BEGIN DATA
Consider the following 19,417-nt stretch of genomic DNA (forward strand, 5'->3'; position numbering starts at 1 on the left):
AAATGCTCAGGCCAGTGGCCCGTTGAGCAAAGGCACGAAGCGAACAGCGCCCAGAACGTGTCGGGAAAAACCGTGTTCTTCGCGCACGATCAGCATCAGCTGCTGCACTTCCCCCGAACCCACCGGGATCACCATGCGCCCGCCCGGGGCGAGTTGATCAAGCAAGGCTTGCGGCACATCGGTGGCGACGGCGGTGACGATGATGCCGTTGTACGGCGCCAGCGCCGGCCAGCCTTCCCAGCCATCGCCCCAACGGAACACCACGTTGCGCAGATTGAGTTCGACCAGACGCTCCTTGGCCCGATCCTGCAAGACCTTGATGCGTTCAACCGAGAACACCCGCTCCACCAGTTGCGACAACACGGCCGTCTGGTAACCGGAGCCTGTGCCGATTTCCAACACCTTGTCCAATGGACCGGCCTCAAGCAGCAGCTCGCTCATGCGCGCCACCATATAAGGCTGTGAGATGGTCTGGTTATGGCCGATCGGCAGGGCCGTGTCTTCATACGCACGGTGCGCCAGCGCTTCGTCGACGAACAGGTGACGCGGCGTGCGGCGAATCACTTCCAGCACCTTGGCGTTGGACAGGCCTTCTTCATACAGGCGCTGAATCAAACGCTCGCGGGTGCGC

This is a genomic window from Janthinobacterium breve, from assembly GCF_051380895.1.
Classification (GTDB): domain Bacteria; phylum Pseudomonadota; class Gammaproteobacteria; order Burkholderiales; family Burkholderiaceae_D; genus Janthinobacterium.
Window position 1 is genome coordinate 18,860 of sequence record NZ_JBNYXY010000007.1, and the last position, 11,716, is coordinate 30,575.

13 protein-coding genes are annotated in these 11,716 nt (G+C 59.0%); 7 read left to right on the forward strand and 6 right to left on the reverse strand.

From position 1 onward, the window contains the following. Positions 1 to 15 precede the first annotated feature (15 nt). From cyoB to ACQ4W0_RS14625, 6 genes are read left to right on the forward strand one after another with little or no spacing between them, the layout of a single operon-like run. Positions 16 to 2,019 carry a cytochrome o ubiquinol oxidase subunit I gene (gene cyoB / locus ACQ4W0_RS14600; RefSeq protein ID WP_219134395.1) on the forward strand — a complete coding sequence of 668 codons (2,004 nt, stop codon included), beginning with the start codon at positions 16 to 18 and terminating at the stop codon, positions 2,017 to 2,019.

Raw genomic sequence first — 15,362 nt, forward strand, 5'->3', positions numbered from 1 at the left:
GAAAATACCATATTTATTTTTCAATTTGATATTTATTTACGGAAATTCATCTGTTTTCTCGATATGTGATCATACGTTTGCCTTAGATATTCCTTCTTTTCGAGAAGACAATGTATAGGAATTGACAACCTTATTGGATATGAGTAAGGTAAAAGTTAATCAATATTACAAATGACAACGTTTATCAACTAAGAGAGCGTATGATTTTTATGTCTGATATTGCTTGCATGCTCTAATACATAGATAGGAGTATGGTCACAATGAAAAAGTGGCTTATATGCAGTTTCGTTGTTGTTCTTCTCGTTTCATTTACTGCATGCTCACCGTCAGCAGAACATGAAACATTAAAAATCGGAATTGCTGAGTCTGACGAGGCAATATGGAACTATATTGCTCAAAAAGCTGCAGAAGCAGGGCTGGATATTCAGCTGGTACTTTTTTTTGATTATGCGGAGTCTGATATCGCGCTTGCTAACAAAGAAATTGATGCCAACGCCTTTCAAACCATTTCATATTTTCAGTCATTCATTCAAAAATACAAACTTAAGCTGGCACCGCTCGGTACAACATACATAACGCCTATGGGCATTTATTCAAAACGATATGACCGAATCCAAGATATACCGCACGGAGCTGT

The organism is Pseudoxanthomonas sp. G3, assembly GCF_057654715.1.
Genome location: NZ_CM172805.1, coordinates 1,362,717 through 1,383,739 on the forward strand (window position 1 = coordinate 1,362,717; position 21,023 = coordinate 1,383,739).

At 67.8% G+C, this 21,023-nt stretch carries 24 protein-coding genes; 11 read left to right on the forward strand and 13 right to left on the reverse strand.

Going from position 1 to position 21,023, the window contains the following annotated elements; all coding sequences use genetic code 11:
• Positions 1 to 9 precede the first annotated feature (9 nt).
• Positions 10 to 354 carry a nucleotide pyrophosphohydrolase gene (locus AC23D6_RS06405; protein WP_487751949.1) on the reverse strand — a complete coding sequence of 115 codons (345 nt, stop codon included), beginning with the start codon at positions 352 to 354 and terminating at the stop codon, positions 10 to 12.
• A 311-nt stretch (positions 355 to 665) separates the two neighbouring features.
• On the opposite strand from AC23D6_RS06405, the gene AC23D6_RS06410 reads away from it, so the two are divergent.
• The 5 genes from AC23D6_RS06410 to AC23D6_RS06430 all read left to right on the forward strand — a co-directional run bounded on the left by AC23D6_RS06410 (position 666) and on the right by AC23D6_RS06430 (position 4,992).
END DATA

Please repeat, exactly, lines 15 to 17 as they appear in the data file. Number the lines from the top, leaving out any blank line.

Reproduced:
• Positions 10 to 354 carry a nucleotide pyrophosphohydrolase gene (locus AC23D6_RS06405; protein WP_487751949.1) on the reverse strand — a complete coding sequence of 115 codons (345 nt, stop codon included), beginning with the start codon at positions 352 to 354 and terminating at the stop codon, positions 10 to 12.
• A 311-nt stretch (positions 355 to 665) separates the two neighbouring features.
• On the opposite strand from AC23D6_RS06405, the gene AC23D6_RS06410 reads away from it, so the two are divergent.